Eureka, I have found it – the most racist movie.
Usually contenders for this title rely merely on unfortunate stereotypes. Song of the South, Gone with the Wind, Birth of a Nation. It’s beating a dead horse to say that “racism” is a bit ill-defined, extending to respectful portrayals of a putatively Hispanic character by a 0% rather than 5% Aztec actor. The low hanging fruit is white actors in blackface or depictions of happy slaves. The more refined of your racist films will portray a straightforward “white savior”, ie, a bankable protagonist, or show blacks as uniquely threatening (unless one is going for that gritty urban flavor. It’s complicated).
Manderlay has little of this, but manages a series of neat tricks to distract from the knife it slips in. I suspect the most important is raw obscurity. Director Lars von Trier is notoriously misanthropic and hostile towards the notion of “entertainment” as such, and Manderlay is set up to scream “art film”. It was filmed on a nearly empty soundstage in Denmark, with minimal lighting or ornamentation and tape merely indicating where walls would be. Title cards, a smug English narrator providing commentary, and an orchestral score complete the aesthetic. By my estimation, the number of blacks who were not actors in the film and watched it all the way through is about four (and they’re all based Igbo film studies majors).
I don’t believe this to be a Tarkovsky-esque decision to avoid censorship based on the subject matter, given von Trier’s other similar output. But it was probably nonetheless a necessary precondition, because the eternal Euro is about to inform you of his opinion on American race relations. Uh oh.
So there’s this family of gangsters on the run in Alabama, circa the 1930s – Grace, her father, and his crew. They happen upon Manderlay, a plantation where evidently slavery has never ended. Grace intervenes to free them, because of course, “we have done them a great wrong; our abuse has made them what they are”. Mam, the matron of the plantation, dies, but not before revealing “Mam’s Law”, the code of the plantation. It details the seven kinds of n****r (proudy, talkin’, weepin’, hittin’, clownin’, losin’, and pleasin’, respectively – tag yourself I guess), and what to do about them – appropriate rations, punishment for offenses, the regimentation of the schedule, etc.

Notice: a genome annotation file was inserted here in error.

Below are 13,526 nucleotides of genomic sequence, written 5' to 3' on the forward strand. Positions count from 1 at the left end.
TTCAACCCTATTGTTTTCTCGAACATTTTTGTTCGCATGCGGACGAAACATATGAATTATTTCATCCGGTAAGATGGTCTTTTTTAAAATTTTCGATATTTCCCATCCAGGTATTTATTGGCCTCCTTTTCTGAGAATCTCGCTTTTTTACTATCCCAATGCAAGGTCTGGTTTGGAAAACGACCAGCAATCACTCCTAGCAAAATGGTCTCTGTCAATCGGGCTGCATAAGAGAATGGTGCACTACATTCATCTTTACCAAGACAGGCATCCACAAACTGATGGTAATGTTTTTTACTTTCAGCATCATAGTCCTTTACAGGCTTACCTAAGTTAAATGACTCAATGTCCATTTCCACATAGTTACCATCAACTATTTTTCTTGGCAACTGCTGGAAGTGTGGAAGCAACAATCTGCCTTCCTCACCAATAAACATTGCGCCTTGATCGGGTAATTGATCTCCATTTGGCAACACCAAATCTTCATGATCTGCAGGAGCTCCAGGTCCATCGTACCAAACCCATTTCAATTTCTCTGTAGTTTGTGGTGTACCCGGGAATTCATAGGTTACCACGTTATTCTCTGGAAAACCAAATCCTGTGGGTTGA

(Unlike von Trier’s production, the Weinstein Company did not finance an N-word pass for the Sun, so we must be careful in quoting the movie, but these are all quotes).
Of course Grace, being a nice liberal, stays on to manage their transition to freedom and democracy. They lampshade the “white savior” motif, as Grace’s father asks if she’s waiting for them to come out and thank her for her beneficence, and raises the possibility she may do more harm than good. One of the ex-slaves refers to her as a “society lady who spends her time rescuing wretched n****rs”. Okay – we’re aware of what we’re doing here, and presumably there’s going to be a twist. Act I, and we’re still on firm ground. Will everyone learn a valuable lesson here?
Grace teaches them how to vote – specifically, on who receives a “little broken rake” (they refuse her proposal of enlightened socialistic ownership), and on what time to set the clock to. Baby steps. Meanwhile she encourages them to cut timber to repair their shanty, which destroys the only windbreak stopping dust storms from swallowing the crops. A shiftless plantationeer steals the meager food supplies intended for a sick child, killing them, and this is where Grace’s tolerance for democracy ends – she has one of her father’s goons prevent the ex-slaves from exacting justice, so she, as someone who feels worse about it, can kill the responsible person herself.
This is not a flattering portrayal of Grace, which is the second reason this film has avoided cancellation.
On top of this, it rapidly becomes apparent she is “horny” for what von Trier terms “black bodies” (2005, man. This is GWB era, way ahead of its time). Unfortunately, the particular one she is graphically metoo’d by also steals the plantation’s entire profit from the sale of their cotton crop, and gambles and drinks a good portion of it away in town. This disillusions Grace, and she resolves to leave and go back to her gangster father.
Now, the Shyamalan twist. It turns out – Mam’s Law, the classification by type, forbidding cutting of trees, handling of money, prescribing of brutal punishment for infraction, and the maintenance of the institution of slavery itself – was not in fact Mam’s at all. The senior of the slaves drew it up when slavery was to be ended, as a way of preserving the social stability of the plantation. Grace refers to it as the “most evil document ever written”. The author says, “you could call it that. Or you could call it the lesser of two evils”. He then proceeds to give a justification that is essentially a rewrite of George Fitzhugh’s extreme antebellum anti-abolitionist writing (a worthwhile read, incidentally, to get the feeling of the time), “as relevant now as it ever was”. He further explains that, “as America is not ready to accept us negroes as equals”, they are better off as slaves (okay, but von Trier just explicitly spent the entire film exploring the disaster of the pretense of equality, or even mere independence). They put it to a vote, and demand a new Mam, specifically Grace. In fact, they threaten to imprison her until she agrees to become their master. von Trier, in a Salvador Dali sense, doesn’t do irony – he is irony.